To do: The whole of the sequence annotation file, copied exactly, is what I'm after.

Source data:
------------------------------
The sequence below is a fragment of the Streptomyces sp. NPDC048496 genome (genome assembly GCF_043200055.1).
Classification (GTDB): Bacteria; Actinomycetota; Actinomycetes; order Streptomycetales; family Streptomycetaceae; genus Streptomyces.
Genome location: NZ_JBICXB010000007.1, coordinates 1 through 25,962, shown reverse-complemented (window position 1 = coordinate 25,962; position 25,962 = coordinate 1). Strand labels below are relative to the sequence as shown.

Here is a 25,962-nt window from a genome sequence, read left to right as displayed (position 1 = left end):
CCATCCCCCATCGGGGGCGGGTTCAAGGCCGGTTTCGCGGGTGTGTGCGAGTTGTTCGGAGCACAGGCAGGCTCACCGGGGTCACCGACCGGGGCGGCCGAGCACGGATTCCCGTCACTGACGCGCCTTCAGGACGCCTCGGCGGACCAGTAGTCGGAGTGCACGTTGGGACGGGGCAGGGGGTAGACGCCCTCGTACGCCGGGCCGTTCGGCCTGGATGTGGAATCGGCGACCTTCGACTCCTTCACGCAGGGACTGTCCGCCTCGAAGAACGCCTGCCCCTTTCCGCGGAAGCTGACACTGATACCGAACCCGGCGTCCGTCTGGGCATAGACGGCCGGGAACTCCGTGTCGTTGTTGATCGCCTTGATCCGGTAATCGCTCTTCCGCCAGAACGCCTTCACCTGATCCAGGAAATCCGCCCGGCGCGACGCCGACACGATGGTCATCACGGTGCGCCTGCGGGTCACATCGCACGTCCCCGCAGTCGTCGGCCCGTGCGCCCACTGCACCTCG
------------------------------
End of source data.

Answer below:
The sequence below is a fragment of the Streptomyces sp. NPDC048496 genome (genome assembly GCF_043200055.1).
Classification (GTDB): Bacteria; Actinomycetota; Actinomycetes; order Streptomycetales; family Streptomycetaceae; genus Streptomyces.
Genome location: NZ_JBICXB010000007.1, coordinates 1 through 25,962, shown reverse-complemented (window position 1 = coordinate 25,962; position 25,962 = coordinate 1). Strand labels below are relative to the sequence as shown.

Here is a 25,962-nt window from a genome sequence, read left to right as displayed (position 1 = left end):
CCATCCCCCATCGGGGGCGGGTTCAAGGCCGGTTTCGCGGGTGTGTGCGAGTTGTTCGGAGCACAGGCAGGCTCACCGGGGTCACCGACCGGGGCGGCCGAGCACGGATTCCCGTCACTGACGCGCCTTCAGGACGCCTCGGCGGACCAGTAGTCGGAGTGCACGTTGGGACGGGGCAGGGGGTAGACGCCCTCGTACGCCGGGCCGTTCGGCCTGGATGTGGAATCGGCGACCTTCGACTCCTTCACGCAGGGACTGTCCGCCTCGAAGAACGCCTGCCCCTTTCCGCGGAAGCTGACACTGATACCGAACCCGGCGTCCGTCTGGGCATAGACGGCCGGGAACTCCGTGTCGTTGTTGATCGCCTTGATCCGGTAATCGCTCTTCCGCCAGAACGCCTTCACCTGATCCAGGAAATCCGCCCGGCGCGACGCCGACACGATGGTCATCACGGTGCGCCTGCGGGTCACATCGCACGTCCCCGCAGTCGTCGGCCCGTGCGCCCACTGCACCTCG